Collection and detection of samples
Blood samples (1.8 ml) were taken from the ulnar vein of each patient at 12, 24, 48 and 72 hours after head trauma and mixed with 0.13 mmol/L natrium citricum (1:9) as anticoagulant. Plasma was separated to detect the levels of Fbg, t-PA, PAI-1 and D-dimer at normal temperature.
SPSS 11.5 software package was used for statistical analysis. The numerical value was expressed as mean ± standard deviation (SD). The statistical methods included one-way analysis of variance (ANOVA), general linear models and the chi-square test. P <0.05 was considered statistically significant.
Coagulation test (Table)
General linear models test showed that Fbg level was higher in the sub-hypothermia group than that in the control group. There was a significant difference between the two groups at 12, 24 and 48 hours respectively (P=0.000, 0.000, 0.024).
D-dimer level was lower in the sub-hypothermia group than that in the control group. Analysis of solo effects showed that D-dimer level was significantly different between the two groups at 12 and 24 hours respectively (P=0.026, 0.020). But there was no significant difference between the two groups at 48 and 72 hours respectively (P=0.378, 0.247).
t-PA level was lower in group A than that in group B, and the difference was significant at 72 hours (P=0.006), but not significant at the other time points (P=0.140, 0.125, 0.112, respectively).
PAI-1 level was lower in group A than that in group B at the same time point, and the difference was significant at 24 hours (P=0.015), but not significant at 12, 48 and 72 hours (P=0.246, 0.095, 0.414, respectively).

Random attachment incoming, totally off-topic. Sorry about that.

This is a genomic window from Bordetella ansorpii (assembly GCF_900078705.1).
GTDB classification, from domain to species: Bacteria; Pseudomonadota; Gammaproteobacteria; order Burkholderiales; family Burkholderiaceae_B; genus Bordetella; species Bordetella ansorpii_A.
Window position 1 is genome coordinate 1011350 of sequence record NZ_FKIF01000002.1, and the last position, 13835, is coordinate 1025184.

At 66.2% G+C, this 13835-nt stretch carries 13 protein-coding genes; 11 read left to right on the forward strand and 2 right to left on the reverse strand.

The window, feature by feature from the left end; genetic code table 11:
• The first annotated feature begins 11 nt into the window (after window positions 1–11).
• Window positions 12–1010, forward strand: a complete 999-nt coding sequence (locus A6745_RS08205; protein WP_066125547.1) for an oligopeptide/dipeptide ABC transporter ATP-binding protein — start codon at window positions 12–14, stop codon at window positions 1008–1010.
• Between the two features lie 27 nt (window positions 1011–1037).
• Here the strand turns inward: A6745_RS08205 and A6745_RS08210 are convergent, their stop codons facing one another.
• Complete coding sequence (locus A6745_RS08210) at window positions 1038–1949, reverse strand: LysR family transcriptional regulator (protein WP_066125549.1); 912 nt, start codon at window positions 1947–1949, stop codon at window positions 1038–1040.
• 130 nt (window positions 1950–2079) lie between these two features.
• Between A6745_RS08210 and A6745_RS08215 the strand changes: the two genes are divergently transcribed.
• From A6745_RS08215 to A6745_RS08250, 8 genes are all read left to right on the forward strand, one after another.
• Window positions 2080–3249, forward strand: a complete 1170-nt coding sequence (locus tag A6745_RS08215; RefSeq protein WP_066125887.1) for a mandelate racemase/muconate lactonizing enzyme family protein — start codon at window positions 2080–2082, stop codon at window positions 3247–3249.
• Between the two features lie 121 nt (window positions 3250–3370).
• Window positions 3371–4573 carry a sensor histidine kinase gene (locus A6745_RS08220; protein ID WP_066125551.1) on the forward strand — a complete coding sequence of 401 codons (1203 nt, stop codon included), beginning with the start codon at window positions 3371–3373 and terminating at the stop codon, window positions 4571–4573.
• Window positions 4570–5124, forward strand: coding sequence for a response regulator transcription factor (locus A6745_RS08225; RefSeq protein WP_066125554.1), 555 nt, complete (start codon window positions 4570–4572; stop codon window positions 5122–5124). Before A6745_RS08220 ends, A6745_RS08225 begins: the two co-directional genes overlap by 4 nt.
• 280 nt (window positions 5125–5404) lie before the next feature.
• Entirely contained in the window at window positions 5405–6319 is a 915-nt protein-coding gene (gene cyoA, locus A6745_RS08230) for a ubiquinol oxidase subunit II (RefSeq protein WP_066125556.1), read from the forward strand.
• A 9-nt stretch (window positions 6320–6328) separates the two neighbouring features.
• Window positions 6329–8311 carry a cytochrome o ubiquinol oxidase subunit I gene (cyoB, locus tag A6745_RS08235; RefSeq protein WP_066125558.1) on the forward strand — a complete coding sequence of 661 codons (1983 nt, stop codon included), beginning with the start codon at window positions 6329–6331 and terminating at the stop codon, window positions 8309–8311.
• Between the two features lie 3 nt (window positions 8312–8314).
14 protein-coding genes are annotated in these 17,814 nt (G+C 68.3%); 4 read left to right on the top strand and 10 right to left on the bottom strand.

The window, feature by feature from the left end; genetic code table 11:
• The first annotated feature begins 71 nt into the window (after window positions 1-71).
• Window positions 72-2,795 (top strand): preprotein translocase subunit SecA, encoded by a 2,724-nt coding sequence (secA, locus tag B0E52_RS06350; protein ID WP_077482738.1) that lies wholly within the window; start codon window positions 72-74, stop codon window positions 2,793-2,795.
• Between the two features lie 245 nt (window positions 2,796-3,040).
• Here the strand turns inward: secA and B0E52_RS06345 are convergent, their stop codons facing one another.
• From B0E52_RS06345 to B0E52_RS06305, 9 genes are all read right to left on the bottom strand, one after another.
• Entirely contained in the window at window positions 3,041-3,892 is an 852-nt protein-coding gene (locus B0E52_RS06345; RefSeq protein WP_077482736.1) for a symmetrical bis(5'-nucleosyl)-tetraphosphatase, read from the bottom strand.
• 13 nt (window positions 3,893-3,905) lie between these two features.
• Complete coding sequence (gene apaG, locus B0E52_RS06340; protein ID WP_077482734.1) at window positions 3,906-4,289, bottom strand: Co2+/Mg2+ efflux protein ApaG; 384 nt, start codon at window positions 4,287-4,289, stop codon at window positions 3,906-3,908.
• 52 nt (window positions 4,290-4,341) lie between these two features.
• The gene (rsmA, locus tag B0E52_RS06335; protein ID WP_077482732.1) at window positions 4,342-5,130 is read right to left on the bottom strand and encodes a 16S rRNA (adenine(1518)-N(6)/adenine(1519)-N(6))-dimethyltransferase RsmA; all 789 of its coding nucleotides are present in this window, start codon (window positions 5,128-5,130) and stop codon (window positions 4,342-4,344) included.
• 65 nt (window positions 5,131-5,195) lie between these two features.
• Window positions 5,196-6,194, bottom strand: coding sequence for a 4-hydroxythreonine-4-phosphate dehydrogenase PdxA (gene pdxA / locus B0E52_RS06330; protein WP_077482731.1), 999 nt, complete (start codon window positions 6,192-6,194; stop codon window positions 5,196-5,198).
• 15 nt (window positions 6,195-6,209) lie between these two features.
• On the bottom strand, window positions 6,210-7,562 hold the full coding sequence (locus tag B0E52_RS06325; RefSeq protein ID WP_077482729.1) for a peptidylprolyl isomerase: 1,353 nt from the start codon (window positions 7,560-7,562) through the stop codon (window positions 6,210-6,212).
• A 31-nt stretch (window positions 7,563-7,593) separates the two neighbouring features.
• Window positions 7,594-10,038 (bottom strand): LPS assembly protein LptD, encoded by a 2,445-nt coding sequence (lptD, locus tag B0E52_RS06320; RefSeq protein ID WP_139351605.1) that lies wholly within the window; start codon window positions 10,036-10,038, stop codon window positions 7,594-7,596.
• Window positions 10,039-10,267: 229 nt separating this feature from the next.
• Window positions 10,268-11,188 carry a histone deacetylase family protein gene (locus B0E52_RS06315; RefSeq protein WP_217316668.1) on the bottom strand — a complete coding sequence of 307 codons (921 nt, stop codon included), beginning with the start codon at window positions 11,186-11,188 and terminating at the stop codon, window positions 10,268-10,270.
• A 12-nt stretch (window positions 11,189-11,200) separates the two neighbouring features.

The clinical outcomes of patients were evaluated by the Glasgow outcome score (GOS) at 6 months after head injury. In 20 patients of group A, 7 showed GOS 1-3, and 13 GOS 4-5. In the other 23 patients of group B, 15 showed GOS 1-3 and 8 GOS 4-5. The difference between groups A and B was significant (P=0.047).
Sub-hypothermia therapy at 30-35°C can reduce significantly the mortality and disability of patients with severe head injury.4 This therapy has the following mechanisms underlying brain protection:5-7 (1) reducing oxygen capacity of brain tissue and lactic acid accumulation; (2) protecting BBB and alleviating brain edema; (3) inhibiting endogenous toxicity damage to brain tissue; (4) reducing calcium influx in neurocytes and blocking up the cell damage of calcium overload; (5) preventing damage to constitutive protein in brain cells and promoting repair of structure and function of brain cells.
How does sub-hypothermia exert effects on coagulation disorder after head injury? In the existing literature, the influence of sub-hypothermia on the blood clotting function of such patients has been ignored. Sub-hypothermia has such complications as platelet-reduction and hemorrhage.8 Hypothermia can result in coagulation disorder but this effect can not be identified by conventional methods such as prothrombin time (PT) and activated partial thromboplastin time (APTT), which are always used below 37°C. In addition, both in vivo and in vitro experiments have indicated that hypothermia can destroy platelet function and platelet formation but activate fibrinolysis. Watts and colleagues9 discovered the lower body temperature the more likely bleeding.
On the other hand, sub-hypothermia can improve the post-trauma hyper-coagulation state.10 One mechanism of sub-hypothermia is to reduce oxygen consumption of brain tissue, decrease lactic acid accumulation, reduce brain edema, inhibit endogenous product generation and release, reduce Ca2+ inflow, inhibit neurotoxicity of thrombins, thus inhibit the release of thromplastin from brain tissue and alleviate the hyper-coagulation state. Another mechanism is to inhibit blood coagulation factor and enzymes. So hypothermia can prevent not only hyper-coagulation state but also hyperfibrinolysis after head injury and it may be an energetic and useful treatment for preventing subsequent cerebral hemorrhage following trauma. Can hypothermia improve the post-trauma hyper-coagulation state or aggravate subsequent hyperfibrinolysis? There are few reports about it.